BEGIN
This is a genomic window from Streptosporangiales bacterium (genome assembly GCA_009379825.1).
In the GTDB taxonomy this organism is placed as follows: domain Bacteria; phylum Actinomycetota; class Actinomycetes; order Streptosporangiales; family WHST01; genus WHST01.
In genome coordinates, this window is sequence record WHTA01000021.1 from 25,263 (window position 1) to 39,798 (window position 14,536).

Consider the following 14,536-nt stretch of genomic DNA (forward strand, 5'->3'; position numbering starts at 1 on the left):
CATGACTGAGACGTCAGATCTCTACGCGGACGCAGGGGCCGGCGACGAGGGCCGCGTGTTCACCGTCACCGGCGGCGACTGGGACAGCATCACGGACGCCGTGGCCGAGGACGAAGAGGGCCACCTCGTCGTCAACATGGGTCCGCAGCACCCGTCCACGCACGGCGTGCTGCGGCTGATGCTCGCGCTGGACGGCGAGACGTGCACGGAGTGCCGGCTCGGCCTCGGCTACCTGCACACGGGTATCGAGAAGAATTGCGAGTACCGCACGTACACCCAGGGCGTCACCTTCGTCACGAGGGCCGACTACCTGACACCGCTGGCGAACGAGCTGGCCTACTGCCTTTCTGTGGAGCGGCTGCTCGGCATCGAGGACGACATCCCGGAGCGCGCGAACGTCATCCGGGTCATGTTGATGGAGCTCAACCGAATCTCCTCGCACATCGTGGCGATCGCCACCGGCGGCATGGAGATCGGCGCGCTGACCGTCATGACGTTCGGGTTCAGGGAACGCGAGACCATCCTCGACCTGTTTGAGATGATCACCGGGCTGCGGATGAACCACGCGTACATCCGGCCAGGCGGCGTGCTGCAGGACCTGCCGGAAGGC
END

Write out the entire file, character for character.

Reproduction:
This is a genomic window from Streptosporangiales bacterium (genome assembly GCA_009379825.1).
In the GTDB taxonomy this organism is placed as follows: domain Bacteria; phylum Actinomycetota; class Actinomycetes; order Streptosporangiales; family WHST01; genus WHST01.
In genome coordinates, this window is sequence record WHTA01000021.1 from 25,263 (window position 1) to 39,798 (window position 14,536).

Consider the following 14,536-nt stretch of genomic DNA (forward strand, 5'->3'; position numbering starts at 1 on the left):
CATGACTGAGACGTCAGATCTCTACGCGGACGCAGGGGCCGGCGACGAGGGCCGCGTGTTCACCGTCACCGGCGGCGACTGGGACAGCATCACGGACGCCGTGGCCGAGGACGAAGAGGGCCACCTCGTCGTCAACATGGGTCCGCAGCACCCGTCCACGCACGGCGTGCTGCGGCTGATGCTCGCGCTGGACGGCGAGACGTGCACGGAGTGCCGGCTCGGCCTCGGCTACCTGCACACGGGTATCGAGAAGAATTGCGAGTACCGCACGTACACCCAGGGCGTCACCTTCGTCACGAGGGCCGACTACCTGACACCGCTGGCGAACGAGCTGGCCTACTGCCTTTCTGTGGAGCGGCTGCTCGGCATCGAGGACGACATCCCGGAGCGCGCGAACGTCATCCGGGTCATGTTGATGGAGCTCAACCGAATCTCCTCGCACATCGTGGCGATCGCCACCGGCGGCATGGAGATCGGCGCGCTGACCGTCATGACGTTCGGGTTCAGGGAACGCGAGACCATCCTCGACCTGTTTGAGATGATCACCGGGCTGCGGATGAACCACGCGTACATCCGGCCAGGCGGCGTGCTGCAGGACCTGCCGGAAGGC